The Farm Bill has long served as a vehicle for clean energy programs, and the 2018 iteration—the first update in four years—is no exception. While the bill doesn't make significant changes to most of the existing energy programs at the Department of Agriculture (USDA), which is significant in itself, it does expand the purview and the available funding for some of them. It's worth unpacking a few of these developments that could have an outsize influence on government energy finance.
The 2018 Farm Bill maintains funding for REAP at $50 million per year through 2023, in line with current funding levels. The program, which provides grants and loan guarantees to farmers to "purchase, install, and construct renewable energy systems, make energy efficiency improvements to non-residential buildings and facilities, use renewable technologies" is being expanded, however. Going forward, costs associated with the purchase and installation of energy efficient equipment will be eligible for assistance under REAP.
As with REAP, the list of eligible technologies for this program was expanded, and now includes manufacturing facilities for any one or more or a combination of renewable chemicals, advanced biofuels, and biobased products. This program will receive $50 million to support loan guarantees in Fiscal Year 2019, and $25 million in Fiscal Year 2020. When combined with existing, unspent appropriations, this program will now be able to support over $1 billion in new projects.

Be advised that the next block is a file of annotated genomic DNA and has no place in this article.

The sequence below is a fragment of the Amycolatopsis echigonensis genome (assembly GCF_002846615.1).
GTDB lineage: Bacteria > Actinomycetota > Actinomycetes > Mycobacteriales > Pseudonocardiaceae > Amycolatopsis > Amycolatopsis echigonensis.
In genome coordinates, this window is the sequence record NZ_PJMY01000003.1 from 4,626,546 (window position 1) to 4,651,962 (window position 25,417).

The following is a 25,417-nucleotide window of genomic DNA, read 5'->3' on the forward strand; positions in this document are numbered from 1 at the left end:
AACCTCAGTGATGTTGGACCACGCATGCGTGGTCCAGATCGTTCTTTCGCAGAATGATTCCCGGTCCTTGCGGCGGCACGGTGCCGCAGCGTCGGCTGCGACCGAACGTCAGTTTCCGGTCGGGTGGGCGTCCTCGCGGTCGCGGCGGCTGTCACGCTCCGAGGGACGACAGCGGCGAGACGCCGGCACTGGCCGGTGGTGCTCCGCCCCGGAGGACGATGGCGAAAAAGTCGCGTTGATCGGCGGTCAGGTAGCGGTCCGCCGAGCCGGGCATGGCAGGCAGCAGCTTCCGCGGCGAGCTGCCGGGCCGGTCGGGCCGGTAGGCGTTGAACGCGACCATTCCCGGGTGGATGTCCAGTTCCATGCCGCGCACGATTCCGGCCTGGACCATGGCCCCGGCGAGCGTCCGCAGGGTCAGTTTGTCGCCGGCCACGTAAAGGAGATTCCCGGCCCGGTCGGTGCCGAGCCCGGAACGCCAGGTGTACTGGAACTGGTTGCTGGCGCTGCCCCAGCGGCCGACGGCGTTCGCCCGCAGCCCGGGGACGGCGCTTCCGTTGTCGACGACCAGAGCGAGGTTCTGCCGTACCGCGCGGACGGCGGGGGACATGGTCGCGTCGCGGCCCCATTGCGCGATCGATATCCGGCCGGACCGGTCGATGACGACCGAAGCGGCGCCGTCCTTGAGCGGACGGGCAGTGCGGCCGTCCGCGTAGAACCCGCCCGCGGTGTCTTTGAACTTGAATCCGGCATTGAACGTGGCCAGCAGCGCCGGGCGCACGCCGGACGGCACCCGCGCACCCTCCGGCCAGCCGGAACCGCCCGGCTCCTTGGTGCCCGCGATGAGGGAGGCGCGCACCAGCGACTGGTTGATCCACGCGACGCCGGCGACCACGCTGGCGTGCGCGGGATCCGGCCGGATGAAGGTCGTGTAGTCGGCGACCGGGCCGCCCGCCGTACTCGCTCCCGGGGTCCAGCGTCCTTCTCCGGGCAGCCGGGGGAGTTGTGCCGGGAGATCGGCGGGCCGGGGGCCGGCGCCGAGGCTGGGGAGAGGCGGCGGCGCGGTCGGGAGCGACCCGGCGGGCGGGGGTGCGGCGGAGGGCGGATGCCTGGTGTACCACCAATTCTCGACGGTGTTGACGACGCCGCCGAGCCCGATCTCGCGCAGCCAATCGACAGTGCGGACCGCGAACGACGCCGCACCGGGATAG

This program, which provides loans to rural families and small businesses for energy efficiency improvements, will now accept applications for off-grid renewable energy and energy storage systems. With approximately $100 million in loan authority and interest rates of 0% for loans up to 20 years, this is a significant development that could substantially increase penetration of distributed clean energy.
The Farm Bill makes a few notable changes to RUS authority. First, the bill directs the Department of Energy to provide technical assistance to the RUS on electrification loans, which should further improve the economic performance of RUS loans. The bill also authorizes the RUS to refinance those loans and use any savings to repay or pre-pay existing loans.
Taken together, these measures make the 2018 Farm Bill a key component of the federal government's support for clean energy. We expect the partial government shutdown to delay the review and approval of grant, loan, and loan guarantee applications. However, it's worth pointing out that funding for the first two programs listed here is not dependent on the annual appropriations process, so now that USDA employees are back at work, we anticipate a relatively quick resumption of the disbursement of federal money.
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